In a world slightly detached from reality, a trade sending Giancarlo Stanton, a Southern California native, to the Los Angeles Dodgers makes all too much sense. After all, they are the team he grew up rooting for as a child.
The Dodgers seemingly operate without a budget, and the expensive Stanton is among the game’s best and most marketable players.
But then there’s the real world. You know, the one where the Dodgers already have a slew of Major-League level outfielders, one where they’re potentially more concerned with cutting payroll than they are with adding to it, and where they frankly don’t seem all that concerned with adding Stanton.
So, what gives?
Well, for starters, it’s safe to say the Dodgers front office deserves to be called any word other than predictable. They recognize how big of a star Stanton is, and how, compared to contracts that will be handed out next offseason to the likes of Bryce Harper and Manny Machado, Stanton’s contract suddenly isn’t all that unreasonable.
Beyond the financial cost of acquiring Stanton, there’s his no trade clause. ESPN’s Buster Olney recently postulated that Stanton could easily block trades to any team not named the Dodgers.
At that point, the Dodgers would have to be interested, right? Right?
Who knows. Regardless, let’s ask the question as to what it would cost should Stanton suggest that it’s the Dodgers he’d like to play for; something which apparently has not happened yet, at least not directly.
Because this is the Miami Marlins we’re talking about, and no one has any clue whether they’re more interested in shedding every penny of Stanton’s salary or in getting something of significant value in return, here are a few different scenarios.
Option 1: Dodgers assume responsibility for Stanton’s entire contract
Dodgers receive: Giancarlo Stanton
Marlins receive: Wilmer Font, Trayce Thompson, Rob Segedin
This trade is mostly about cutting the fat off of the 40-man roster for the Dodgers considering how much guaranteed money they’d be inheriting.
Font, while coming off an unbelievably impressive 2017 season in the minors (178 strikeouts in 134.1 innings pitched), is 28 years old, is out of Minor League options, and struggled mightily in 3.2 Major League innings this season, allowing seven runs on seven hits while issuing four walks.
The second name here is obviously the most interesting in Thompson, but the general feeling is the same. If you trade for Stanton, Thompson becomes the eighth-best outfielder on the Dodgers’ 40-man roster.
He’d offer some value to the Marlins and would get the chance to compete for playing time right away. Segedin is another serviceable Major-League piece the Marlins could use and who has little use for the Dodgers at present time.
Option 2: Dodgers take on Stanton’s contract, but Marlins do the same with Adrian Gonzalez
Dodgers receive: Giancarlo Stanton
Marlins receive: Adrian Gonzalez, Will Smith, Jordan Sheffield, Trayce Thompson, Wilmer Font
Now we’re talking blockbusters. Personally, I’m not even speaking with the Marlins about Stanton trade scenarios unless the possibility of including Adrian Gonzalez is on the table.
Yes, Miami is looking to shed salary, but Gonzalez only has one year remaining on his deal. In Gonzalez, the Marlins get a veteran presence manager Don Mattingly is comfortable with and someone who might have a bit left in the tank in spot-start duty and off the bench.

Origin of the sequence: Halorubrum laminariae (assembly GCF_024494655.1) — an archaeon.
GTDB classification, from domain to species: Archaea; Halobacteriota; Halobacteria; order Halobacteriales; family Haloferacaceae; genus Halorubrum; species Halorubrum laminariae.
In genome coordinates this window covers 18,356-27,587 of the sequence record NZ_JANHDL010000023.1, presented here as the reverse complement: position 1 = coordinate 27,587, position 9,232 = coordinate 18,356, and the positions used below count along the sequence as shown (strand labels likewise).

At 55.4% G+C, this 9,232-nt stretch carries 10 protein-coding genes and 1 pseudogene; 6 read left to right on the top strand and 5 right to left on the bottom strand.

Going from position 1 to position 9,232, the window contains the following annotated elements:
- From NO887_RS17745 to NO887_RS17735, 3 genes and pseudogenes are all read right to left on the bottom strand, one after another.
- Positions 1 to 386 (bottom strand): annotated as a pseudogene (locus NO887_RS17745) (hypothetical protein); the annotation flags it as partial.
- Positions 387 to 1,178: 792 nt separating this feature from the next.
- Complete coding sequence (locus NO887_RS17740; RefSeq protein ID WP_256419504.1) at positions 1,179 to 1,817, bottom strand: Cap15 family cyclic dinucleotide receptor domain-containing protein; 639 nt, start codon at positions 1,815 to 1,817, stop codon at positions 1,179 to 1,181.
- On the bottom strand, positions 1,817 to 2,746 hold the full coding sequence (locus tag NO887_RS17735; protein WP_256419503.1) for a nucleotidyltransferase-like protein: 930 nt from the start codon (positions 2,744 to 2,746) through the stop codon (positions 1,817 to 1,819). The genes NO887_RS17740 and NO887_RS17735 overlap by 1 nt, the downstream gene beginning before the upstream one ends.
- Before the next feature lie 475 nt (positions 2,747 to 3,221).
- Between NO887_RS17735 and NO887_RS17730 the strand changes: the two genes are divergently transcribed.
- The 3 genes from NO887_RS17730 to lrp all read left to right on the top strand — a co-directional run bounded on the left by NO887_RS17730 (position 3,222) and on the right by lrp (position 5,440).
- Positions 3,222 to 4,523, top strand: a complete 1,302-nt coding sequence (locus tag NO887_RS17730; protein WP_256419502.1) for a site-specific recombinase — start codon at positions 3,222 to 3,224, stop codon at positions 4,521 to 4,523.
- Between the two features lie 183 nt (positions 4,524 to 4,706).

The real prizes for the Marlins here are the next two names on the list, beginning with catcher Will Smith, the Dodgers’ No. 9 prospect according to Baseball America and No. 11 according to Baseball Prospectus.
Given the depth at catcher ahead of him (Austin Barnes, Kyle Farmer, Keibert Ruiz and Yasmani Grandal), Smith becomes expendable as an incentive for the Marlins to take on Gonzalez’s contract.
The second prospect here is Jordan Sheffield. He’s a hard-throwing pitcher who checks in as the organization’s No. 10 prospect, according to Baseball Prospectus. The No. 36 pick in the 2016 Draft out of Vanderbilt, Sheffield is likely headed for a career in the bullpen.
But where in the bullpen remains up in the air.
Now, as with any trade column, some will respond with, ‘The Dodgers would never trade X player!’ right alongside people others who would argue the Marlins would scoff at the exact same trade.
With that in mind, let me clarify here: these proposed trades won’t necessarily compete with offers from other clubs. It’s just not likely that the Dodgers get into a bidding war with the San Francisco Giants or St. Louis Cardinals.
Even if it means Giancarlo Stanton is moved elsewhere. That said, if the market slows or if Stanton is clear about his desire to come to Los Angeles, the leverage suddenly shifts in Andrew Friedman’s favor, and trades such as the ones outlined above do make some sense.
Another caveat to those clamoring for the Dodgers to trade for Stanton: Gonzalez is 35 years old, and prior to the 2017 season he had never been on the disabled list in his career.
By the time Stanton’s contract would end, assuming he doesn’t opt out, he’ll be 38 years old. Since 2011, Stanton has failed to play in 125 games four times, because of injuries to his groin, knee, hamstring, eye, and hand.
As far as I’m concerned, the Dodgers should be more aware of the risk involved with this type of trade than anyone else.
Then again, maybe they look at their current roster and realize someone like Stanton is the difference-maker who is needed to end the World Series drought.